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Appreciating Arabic: Three Letter Roots

One of the many neat things a student of Arabic will first learn about the language is that many of its words can be traced back to a triliteral root.  This means that there are usually three base letters from which different words emanate and are derived.  The words that share these letters may have different meanings, but they are connected ‘at the root’, and therefore have relationships and a certain correlation with each other.  These connections add a really incredible dimension to words, allowing for layers and shades in meaning that can be brought in and understood from the varying words that share the same base.

For example, the words Islam, Muslim (one who follows the religion of Islam), salaam (peace), tasleem (submission), silm (peace treaty), and salamah (well-being and wholeness) all come from the same three-letter root (سلم sa-li-ma).  While one may translate ‘Muslim’ simply as one who follows the religion of Islam, it has linguistic connections with these other words that give it the connotation of peace, submission, wholeness, and so on.  Similarly, the word we commonly translate as faith (إيمان iman) is connected to the words to trust, to be secure, to be in safety, and covenant and pledge, that are all naturally connoted in the Arabic word iman.

 Some other interesting examples:


◊ The word for a mother’s womb (رحم rahim) is connected to the word for loving mercy (رحمة rahma).

◊ The word for beauty and perfection (إحسان ihsan) is connected to the word for a good deed, and the reward of a goodly deed (حسنة hasana).

◊ The word for a righteous person (صالح salih) is related to words that mean to make amends, to rebuild or reconstruct, to bring together and to be a peacemaker.

◊ The word for God-consciousness (تقوى taqwa) is related to the word for a shield or protection (وقاية wiqaya), perhaps indicating that remembrance of God can be a spiritual shield for a person, protecting them from harm.

◊ A really interesting example is in the connection between the word for human being (إنسان insaan) and the root أنس aa-ni-sa, which refers to familiarity, companionship and being on close or intimate terms with another.  This emphasizes the innately social nature of human beings and our desire to have familiarity and companionship with others, and on a more spiritual level, an innate desire for closeness with the Divine.

Some linguists alternatively trace the word insaan back to the verb that means ‘to forget’ (from the trilateral root نسي na-si-ya), which suggests that it is an innate part of human nature to forget and to sometimes make mistakes.[1]

In studying the trilateral etymology of Arabic, one can really find many beautiful meanings and lessons in the connections between words.  In the same way meeting someone’s family can help you understand a person more fully and their nature and personality, getting to know an Arabic word’s ‘family’ can help you discover new dimensions and depths to their meaning.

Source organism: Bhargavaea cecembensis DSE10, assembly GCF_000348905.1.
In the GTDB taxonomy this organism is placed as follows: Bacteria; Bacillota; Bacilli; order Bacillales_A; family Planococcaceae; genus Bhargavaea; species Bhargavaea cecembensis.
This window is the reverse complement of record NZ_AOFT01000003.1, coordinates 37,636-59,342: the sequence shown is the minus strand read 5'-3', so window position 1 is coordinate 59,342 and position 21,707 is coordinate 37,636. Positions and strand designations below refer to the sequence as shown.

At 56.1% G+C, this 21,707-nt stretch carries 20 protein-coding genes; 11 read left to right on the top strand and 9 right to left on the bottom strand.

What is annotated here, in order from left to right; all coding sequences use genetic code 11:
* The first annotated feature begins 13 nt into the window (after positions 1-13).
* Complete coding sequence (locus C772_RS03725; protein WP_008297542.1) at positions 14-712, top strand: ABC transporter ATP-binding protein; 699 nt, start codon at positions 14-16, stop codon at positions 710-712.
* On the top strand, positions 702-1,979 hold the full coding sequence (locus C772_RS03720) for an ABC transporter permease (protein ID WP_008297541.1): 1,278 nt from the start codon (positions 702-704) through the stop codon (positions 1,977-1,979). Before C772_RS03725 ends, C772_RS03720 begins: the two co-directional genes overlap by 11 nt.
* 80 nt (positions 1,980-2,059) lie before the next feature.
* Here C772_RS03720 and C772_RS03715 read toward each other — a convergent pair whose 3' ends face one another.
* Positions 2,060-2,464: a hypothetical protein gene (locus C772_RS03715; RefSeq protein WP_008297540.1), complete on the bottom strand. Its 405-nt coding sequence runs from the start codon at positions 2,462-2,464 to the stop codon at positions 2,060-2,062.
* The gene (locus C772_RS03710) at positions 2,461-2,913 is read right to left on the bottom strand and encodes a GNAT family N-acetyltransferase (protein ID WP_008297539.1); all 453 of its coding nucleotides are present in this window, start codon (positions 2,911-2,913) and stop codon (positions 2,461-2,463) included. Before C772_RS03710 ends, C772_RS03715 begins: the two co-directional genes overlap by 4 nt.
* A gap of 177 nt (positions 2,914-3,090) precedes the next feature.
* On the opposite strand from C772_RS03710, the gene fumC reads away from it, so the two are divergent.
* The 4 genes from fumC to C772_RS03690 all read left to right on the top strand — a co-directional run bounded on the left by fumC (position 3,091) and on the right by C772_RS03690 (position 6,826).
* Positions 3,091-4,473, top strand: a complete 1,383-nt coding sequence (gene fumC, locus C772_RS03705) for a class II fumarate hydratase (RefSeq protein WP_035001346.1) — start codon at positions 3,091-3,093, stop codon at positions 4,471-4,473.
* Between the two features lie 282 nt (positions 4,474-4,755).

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Stay tuned for upcoming posts, in which I’ll explain why Arabic is the ideal language for poets and lovers. :)

salaam,

Shazia








 [1] The latter opinion has been attributed to Ibn Abbas in many works of Quranic exegeses, while the former seems to be the opinion of the authors of Lisan al-‘Arab and Qamus al-Muheet as well as others. (See Lisan al-‘Arab under the entry for “أنس”)


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Comments 8

 
Guest - Lorii Abela on Wednesday, 30 May 2012 17:38

Interesting post!.. Thanks for sharing

salaam,
Lorii

Interesting post!.. Thanks for sharing salaam, Lorii
Guest - Sherie on Wednesday, 30 May 2012 21:21

You make language so interesting and I love the way you delve into the origins of words! Awesome!

You make language so interesting and I love the way you delve into the origins of words! Awesome!
Guest - Mandy Edwards on Thursday, 31 May 2012 00:47

What a great post! I love how interconnected the words are. Reminds me of studying the different languages in high school.

What a great post! I love how interconnected the words are. Reminds me of studying the different languages in high school.
Guest - Sara Nickleberry on Thursday, 31 May 2012 16:34

Wow, interesting! I've always been fascinated with language.

Wow, interesting! I've always been fascinated with language.
Guest - elizabeth on Thursday, 31 May 2012 19:58

This is so interesting! I never mastered another language and I wish that I could!

This is so interesting! I never mastered another language and I wish that I could!
Guest - Michael McDonald on Friday, 01 June 2012 14:46

Thanks for the breakdown. I've never really tried understanding foreign languages so it's hard to grasp but you made it fairly simple.

Thanks for the breakdown. I've never really tried understanding foreign languages so it's hard to grasp but you made it fairly simple.
Guest - Designer Rob Russo on Tuesday, 05 June 2012 19:52

Digging deep into other languages is so fascinating. Thanks for sharing your insight.

Digging deep into other languages is so fascinating. Thanks for sharing your insight.

[...] we discussed in an earlier post, Arabic words often have a family of related and root words that give an amazing breadth and [...]

[...] we discussed in an earlier post, Arabic words often have a family of related and root words that give an amazing breadth and [...]
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Wednesday, 18 October 2017